Review: 'The Adjustment Bureau' an Unsteady Conversation Starter
by Jeremy Kirk
March 4, 2011
There's a flimsiness to the story found in The Adjustment Bureau, the latest science fiction film - this one also a romance story - based on work by Philip K. Dick. It's an unsteady feeling that derives from the presence of a higher force, something controlling the action surrounding Matt Damon's David Norris and his quest for love and happiness with Emily Blunt's Elise Sellas. The control in question doesn't come from the mysterious suited men who approach him and tell him they're members of the organization that ensures things in the world go precisely as planned. They have all the powers of a deity to do just that whether it be reading someone's thoughts or being able to transport over long distances through strange doorways.
In this case, the plan they are attempting to keep on track doesn't include David and Elise together. In fact, these mysterious men are making every effort to guarantee that union doesn't happen.
In that, The Adjustment Bureau has a fine premise, the belief that the universe and those who ultimately control it are keeping one human being from pursuing that which he wants most of all. It's an absolute David vs. Goliath battle, and George Nolfi, who both adapted the original short story "Adjustment Team" and directed the film, sets up a nice painted in corner he must get his lead character out of.
David and Elise are both strong character. David follows the rules laid out for him by the Bureau to leave Elise alone lest both of their futures and dreams be unraveled. Elise, in the dark for much of the film, reacts as anyone would when someone bounces in and out of their lives. It's a nice level of believability in the midst of this story that is relatively fantastical depending on what you believe. Are the members of the Bureau angels? Is there such a thing as fate, or can we direct the course of our own lives? It's a series of questions and vague answers that gives The Adjustment Bureau a nice sense of riding the border between science and thology.
However, that uneasiness about The Adjustment Bureau, the dodginess that really keeps it from being a near great story about pursuit of happiness and thumbing your nose at whatever fate has in store for you rears its head early on. David keeps running into Elise. The member of the Adjustment Bureau in charge of watching David, played by Anthony Mackie, accidentally falls asleep when he is is supposed to be keeping David on fate's course. It's an act of God or the highest power or whatever the ultimate being, the one who even controls the Adjustment Bureau in this film, is.
Ultimately what it truly feels like whether it actually is or not is deus ex machina, the belief that a screenwriter introduces something new into his or her story for the sole purpose of getting themselves out of that corner. We don't question anything that happens for no apparent reason. We can't at that point. If a car comes out of nowhere to run over one of the members of the Bureau so David and Elise can escape a chase, we have to accept it.
That in and of itself keeps The Adjustment Bureau from the perfection it could have aspired for. Because of Nolfi's introduction to the deus ex machina God device, there's a difficulty in believing David's actions have any bearing on the film at all. Even if he is defying the Bureau, the ones we are led to believe are in charge, there seems to be something else that is allowing him to get away with it. Not even that. It seems to be directing him back onto this course he gives up on for years at a time.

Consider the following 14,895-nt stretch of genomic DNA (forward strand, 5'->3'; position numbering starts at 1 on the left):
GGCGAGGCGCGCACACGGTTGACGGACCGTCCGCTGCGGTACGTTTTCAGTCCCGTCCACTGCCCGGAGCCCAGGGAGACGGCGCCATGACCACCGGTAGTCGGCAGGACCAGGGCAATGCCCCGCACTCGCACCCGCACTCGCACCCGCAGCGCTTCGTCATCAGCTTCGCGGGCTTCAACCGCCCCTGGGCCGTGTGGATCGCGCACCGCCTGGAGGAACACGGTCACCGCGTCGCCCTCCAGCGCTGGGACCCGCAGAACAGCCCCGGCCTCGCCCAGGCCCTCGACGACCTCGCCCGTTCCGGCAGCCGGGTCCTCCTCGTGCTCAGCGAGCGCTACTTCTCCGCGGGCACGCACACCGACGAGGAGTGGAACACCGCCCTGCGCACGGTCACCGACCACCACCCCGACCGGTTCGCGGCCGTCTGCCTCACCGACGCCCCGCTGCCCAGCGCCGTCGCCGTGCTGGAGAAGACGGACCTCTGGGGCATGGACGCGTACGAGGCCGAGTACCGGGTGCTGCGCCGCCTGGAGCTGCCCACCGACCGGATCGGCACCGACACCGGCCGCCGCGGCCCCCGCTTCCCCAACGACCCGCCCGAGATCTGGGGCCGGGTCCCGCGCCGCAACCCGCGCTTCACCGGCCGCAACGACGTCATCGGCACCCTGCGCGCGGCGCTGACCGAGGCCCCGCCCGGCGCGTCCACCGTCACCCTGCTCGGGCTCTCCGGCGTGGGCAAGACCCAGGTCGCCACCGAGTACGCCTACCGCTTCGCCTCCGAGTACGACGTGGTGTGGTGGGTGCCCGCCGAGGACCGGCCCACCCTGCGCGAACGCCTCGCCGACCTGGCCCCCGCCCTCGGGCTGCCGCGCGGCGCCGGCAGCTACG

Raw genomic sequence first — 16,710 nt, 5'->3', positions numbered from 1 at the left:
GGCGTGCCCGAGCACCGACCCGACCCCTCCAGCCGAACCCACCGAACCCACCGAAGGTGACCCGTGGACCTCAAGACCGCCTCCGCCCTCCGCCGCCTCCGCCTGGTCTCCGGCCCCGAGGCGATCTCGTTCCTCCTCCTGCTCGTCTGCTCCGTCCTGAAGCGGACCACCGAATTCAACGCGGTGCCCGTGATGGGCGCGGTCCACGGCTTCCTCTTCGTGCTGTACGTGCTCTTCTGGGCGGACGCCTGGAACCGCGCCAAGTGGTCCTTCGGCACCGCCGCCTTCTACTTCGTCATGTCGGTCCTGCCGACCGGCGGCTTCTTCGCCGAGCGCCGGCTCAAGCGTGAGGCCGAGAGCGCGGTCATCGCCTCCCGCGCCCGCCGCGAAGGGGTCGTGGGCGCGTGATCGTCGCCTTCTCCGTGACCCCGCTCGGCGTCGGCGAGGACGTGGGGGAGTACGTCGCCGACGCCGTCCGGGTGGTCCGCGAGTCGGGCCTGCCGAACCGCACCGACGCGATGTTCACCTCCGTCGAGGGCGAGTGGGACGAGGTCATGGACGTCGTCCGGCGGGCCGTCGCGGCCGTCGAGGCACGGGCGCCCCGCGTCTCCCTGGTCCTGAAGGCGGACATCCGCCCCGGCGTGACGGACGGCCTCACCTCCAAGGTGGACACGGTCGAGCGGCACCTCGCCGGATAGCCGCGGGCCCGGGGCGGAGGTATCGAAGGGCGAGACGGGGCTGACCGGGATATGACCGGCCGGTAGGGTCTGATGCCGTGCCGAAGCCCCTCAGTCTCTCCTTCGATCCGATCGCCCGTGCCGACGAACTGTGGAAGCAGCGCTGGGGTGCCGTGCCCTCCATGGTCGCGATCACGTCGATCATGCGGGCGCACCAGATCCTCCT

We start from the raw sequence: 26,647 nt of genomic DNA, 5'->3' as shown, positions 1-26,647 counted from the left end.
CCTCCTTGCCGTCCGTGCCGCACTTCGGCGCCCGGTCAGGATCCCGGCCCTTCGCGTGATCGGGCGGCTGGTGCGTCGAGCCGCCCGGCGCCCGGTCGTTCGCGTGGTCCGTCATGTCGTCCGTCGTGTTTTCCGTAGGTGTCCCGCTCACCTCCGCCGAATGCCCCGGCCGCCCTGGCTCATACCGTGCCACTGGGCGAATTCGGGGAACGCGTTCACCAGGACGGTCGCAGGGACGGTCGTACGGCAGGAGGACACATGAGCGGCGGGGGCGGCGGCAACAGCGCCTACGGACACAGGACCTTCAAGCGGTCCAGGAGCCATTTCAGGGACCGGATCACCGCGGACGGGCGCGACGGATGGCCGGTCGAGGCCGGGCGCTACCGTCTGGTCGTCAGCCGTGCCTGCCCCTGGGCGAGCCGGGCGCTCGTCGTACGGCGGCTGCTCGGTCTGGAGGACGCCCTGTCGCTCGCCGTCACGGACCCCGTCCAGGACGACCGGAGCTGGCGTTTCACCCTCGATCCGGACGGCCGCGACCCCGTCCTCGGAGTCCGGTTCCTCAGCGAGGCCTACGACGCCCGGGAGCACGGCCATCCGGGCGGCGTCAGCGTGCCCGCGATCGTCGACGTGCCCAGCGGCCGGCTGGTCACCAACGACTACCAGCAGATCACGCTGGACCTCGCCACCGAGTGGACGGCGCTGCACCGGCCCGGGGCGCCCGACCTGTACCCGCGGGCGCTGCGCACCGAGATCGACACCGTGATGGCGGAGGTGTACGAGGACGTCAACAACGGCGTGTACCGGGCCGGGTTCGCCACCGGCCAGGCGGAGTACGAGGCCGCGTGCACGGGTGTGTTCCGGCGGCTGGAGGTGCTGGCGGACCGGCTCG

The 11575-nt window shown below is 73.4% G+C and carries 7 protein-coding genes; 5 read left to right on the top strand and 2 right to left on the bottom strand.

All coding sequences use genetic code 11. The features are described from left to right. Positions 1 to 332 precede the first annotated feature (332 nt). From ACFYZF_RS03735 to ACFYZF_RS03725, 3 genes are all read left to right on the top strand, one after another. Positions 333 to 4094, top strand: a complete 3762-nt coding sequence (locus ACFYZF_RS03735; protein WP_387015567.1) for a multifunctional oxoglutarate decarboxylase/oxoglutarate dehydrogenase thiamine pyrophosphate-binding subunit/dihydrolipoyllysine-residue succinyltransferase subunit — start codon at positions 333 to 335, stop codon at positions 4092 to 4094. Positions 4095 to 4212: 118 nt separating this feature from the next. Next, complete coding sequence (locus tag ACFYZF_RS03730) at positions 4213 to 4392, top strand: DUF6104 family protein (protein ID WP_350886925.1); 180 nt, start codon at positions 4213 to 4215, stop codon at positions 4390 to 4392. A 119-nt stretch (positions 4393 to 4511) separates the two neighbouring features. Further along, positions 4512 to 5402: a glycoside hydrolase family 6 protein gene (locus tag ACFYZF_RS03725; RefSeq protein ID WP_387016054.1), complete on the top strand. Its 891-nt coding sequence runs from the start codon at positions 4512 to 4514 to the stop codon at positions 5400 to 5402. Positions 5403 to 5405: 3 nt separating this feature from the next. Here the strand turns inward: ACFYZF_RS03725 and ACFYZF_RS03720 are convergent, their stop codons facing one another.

Nolfi could have given David more solidity in his own world. It certainly would have been aided by Damon, who turns in a remarkable performance. It would have been believable given the connection David and Elise - read Damon and Blunt - have. They seem perfect together. The characters have an incredibly strong bond, because the chemistry between the actors seems so natural. Any rebellion this man has against the control of the world to get her back is absolutely believable.
But shakiness in The Adjustment Bureau's screenplay doesn't end with deus ex machina. It's also present in the moments of levity, the almost broad comedy that is injected from scene to scene. It borderlines slapstick at times, out of place and jarring from any darkness the rest of the film wanted to introduce. Instead, the only moments of true darkness come in the form of Terence Stamp as a particular callous member of the Bureau. His moments near any real terror The Adjustment Bureau might offer even with the lightness in the surroundings with which he has to work.
But regardless of this unfounded flippancy, despite the acts of God Nolfi injects into his screenplay to get his characters out of sticky situations - this culminates in a conclusion that is difficult not to be seen as anything but a cop out - The Adjustment Bureau is a fine romance film. The science fiction elements are what creates the obstacle, but the lead characters and the relationship the film allows them to build is completely natural. The sci-fi side of the film isn't totally lost, either. As flimsy as that aspect of Nolfi's film is, it still raises even more questions, and that may be the best thing a story of this ilk can do. Fate, love, divinity: they're all topics that will be bandied about after seeing The Adjustment Bureau.
Ultimately, the film is a fine romance, an okay science fiction story, and a great conversation starter. Don't worry if the discussion gets to that proverbial corner. The hand of God might be right around the corner.
Jeremy's Rating: 7.5 out of 10